The price of gold shot up above 370 dollars an ounce on the key London bullion market on Tuesday (18 September).
CU: Newspaper bill-board showing 'London Gold Rush'
SV: Jewish gold merchants in Hatton Garden.
SV: People looking in shop window at jewellery made of gold. (2 shots)
CU: Board displaying gold price
CU: Mr Leonard Gance placing ten Krugerrands on table, and handles two of them. (2 shots)
CU: Mr Gance, Gold dealer, speaking to Visnews reporter. (2 shots)
GANCE: "I find from my experience that the public is becoming more and more gold conscious in this country and whereas we need cash in our pockets to purchase the daily means of our existence and most people would not think of giving a gold Krukerrand to one's wife in lieu of her housekeeping money, yet at the same time many people feel that it is safer to invest their money in gold coins which is the nearest one can get to basic gold."
DARBY: "Krugerrands are very popular now, I see the Canadian government is starting to issue Maple Leaf gold coins. Will other governments follow the lead?"
GANCE: "Well it has been known for governments to follow the lead of other governments. Whether the Maple Leaf will be able to compete in popularity with the Krugerrand is a very big question-mark because the Krugerrands have had a very big head start. They were the first to produce gold coins of this type which has a basic content of one ounce of fine gold. the premium above the price of gold is roughly three percent at the moment so one has to have a great deal of faith in one's campaign to produce a coin that will compete with the Krugerrand in popularity."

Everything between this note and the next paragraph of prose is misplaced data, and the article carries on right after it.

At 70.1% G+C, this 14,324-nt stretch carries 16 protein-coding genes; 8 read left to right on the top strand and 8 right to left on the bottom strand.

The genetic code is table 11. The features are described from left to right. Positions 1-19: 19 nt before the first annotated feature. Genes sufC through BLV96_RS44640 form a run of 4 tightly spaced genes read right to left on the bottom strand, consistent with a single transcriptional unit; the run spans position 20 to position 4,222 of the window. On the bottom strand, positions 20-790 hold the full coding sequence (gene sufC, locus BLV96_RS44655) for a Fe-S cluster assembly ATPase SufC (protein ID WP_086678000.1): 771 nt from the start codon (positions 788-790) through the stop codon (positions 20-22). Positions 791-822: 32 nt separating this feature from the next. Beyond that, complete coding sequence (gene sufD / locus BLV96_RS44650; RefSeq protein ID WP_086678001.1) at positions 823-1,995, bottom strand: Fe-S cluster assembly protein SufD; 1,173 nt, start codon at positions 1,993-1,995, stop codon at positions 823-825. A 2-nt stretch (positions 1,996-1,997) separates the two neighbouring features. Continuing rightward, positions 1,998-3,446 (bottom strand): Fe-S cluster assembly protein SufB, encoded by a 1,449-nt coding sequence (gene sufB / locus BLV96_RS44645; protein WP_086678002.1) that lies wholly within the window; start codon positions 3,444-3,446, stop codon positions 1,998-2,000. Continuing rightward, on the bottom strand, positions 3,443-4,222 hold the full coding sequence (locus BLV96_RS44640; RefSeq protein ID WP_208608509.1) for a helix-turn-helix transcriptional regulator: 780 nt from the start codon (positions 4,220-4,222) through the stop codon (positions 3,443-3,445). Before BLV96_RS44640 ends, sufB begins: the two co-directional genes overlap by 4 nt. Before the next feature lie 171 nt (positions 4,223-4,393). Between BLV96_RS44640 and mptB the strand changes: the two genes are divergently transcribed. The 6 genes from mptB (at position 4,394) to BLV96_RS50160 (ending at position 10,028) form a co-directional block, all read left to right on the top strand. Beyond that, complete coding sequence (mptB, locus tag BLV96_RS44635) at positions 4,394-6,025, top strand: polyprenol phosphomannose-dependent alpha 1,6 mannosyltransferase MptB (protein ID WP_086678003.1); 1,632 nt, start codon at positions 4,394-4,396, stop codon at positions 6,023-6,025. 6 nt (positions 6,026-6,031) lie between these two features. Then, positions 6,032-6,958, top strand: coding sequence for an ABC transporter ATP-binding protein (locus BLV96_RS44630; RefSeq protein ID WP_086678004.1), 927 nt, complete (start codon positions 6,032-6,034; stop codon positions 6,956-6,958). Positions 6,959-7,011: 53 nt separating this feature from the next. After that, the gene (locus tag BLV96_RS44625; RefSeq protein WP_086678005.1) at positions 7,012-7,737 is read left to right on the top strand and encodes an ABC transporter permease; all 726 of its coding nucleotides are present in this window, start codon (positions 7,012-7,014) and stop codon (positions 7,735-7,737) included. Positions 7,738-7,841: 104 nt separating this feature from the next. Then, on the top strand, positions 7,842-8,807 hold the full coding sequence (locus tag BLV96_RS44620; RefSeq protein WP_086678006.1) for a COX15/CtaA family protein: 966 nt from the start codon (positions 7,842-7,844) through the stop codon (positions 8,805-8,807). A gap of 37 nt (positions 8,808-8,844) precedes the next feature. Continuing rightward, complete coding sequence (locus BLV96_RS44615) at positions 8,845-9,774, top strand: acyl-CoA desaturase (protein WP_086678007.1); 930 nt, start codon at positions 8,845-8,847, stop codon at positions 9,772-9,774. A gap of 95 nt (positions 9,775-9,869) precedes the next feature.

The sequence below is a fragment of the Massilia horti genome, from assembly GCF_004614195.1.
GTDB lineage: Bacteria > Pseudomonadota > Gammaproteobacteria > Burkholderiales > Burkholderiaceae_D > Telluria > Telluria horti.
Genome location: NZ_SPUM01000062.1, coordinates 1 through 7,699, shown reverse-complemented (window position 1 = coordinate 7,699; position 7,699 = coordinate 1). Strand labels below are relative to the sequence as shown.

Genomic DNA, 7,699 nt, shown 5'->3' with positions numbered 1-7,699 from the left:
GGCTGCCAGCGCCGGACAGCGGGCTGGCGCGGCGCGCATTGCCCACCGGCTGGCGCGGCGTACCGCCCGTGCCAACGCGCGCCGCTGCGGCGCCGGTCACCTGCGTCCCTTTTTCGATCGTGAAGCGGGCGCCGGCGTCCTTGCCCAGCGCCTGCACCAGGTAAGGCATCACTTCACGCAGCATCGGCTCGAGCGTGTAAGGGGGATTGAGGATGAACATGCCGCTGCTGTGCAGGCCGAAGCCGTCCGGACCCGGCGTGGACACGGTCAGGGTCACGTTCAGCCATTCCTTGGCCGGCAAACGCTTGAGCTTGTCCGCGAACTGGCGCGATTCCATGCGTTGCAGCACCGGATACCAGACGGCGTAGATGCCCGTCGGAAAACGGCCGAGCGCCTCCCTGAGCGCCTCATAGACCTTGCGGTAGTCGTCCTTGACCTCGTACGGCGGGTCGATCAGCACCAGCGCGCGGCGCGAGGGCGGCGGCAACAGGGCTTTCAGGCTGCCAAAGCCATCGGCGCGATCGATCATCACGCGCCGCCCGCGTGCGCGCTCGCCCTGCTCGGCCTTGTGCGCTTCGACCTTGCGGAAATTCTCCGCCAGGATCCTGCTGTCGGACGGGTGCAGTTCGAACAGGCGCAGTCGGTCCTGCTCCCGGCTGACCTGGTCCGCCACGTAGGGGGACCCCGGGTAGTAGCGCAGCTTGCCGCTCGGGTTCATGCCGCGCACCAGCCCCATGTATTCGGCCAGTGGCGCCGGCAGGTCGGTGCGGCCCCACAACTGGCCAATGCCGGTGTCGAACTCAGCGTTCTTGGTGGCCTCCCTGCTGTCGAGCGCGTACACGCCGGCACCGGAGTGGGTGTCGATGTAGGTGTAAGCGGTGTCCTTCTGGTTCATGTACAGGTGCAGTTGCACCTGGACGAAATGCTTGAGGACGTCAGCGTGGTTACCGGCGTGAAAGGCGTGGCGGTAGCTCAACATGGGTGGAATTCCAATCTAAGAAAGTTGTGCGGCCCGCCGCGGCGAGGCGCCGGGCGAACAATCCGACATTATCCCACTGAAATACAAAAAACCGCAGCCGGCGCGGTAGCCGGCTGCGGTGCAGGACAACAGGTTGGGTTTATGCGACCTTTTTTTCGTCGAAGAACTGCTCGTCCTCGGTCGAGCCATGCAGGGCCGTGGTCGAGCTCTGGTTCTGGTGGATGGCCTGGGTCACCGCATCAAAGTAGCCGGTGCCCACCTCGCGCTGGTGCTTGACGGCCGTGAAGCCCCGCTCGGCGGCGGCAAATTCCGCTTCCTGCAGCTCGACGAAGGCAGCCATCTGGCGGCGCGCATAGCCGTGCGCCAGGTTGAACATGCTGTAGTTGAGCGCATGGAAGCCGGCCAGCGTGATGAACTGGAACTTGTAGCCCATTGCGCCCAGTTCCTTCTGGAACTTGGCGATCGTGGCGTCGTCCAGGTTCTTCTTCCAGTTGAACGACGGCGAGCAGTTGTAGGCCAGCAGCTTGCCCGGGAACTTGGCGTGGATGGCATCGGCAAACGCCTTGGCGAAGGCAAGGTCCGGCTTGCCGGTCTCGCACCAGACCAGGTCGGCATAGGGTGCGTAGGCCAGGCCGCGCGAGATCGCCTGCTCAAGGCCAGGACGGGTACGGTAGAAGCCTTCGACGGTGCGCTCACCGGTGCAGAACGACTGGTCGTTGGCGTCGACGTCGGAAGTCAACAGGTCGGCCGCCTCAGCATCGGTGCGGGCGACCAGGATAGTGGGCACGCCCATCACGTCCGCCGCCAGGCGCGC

REPORTER: JOHN DARBY
Script is copyright Reuters Limited. All rights reserved
Background: The price of gold shot up above 370 dollars an ounce on the key London bullion market on Tuesday (18 September). The price represented a rise of more than fifteen dollars on the previous day's closing rate. Dealers said the upsurge came in anticipation of a large gold auction by the United States Treasury later in the day. For two hours in the morning trading was so frantic it was virtually halted, with dealers finding it almost impossible to obtain a quote in the market. At one point the price reached more than 380 dollars an ounce before slipping back.
SYNOPSIS: The London gold rush involved many ??? buyers chasing a small volume of available gold. Dealers said there were few sellers on the market. But in the retail market at Hatton Garden there continued to be a wide variety of gold jewellery available, for a price. Dealers said the United States Treasury sale of 750,000 ounces where strong bidding was expected helped drive up the price. they also believed the rush for gold reflected lack of confidence in paper currencies weakened by inflation and recession.
London dealer Leonard Gance says the most popular form of gold for small investors is the South African Krugerrand, coins containing one ounce of fine gold.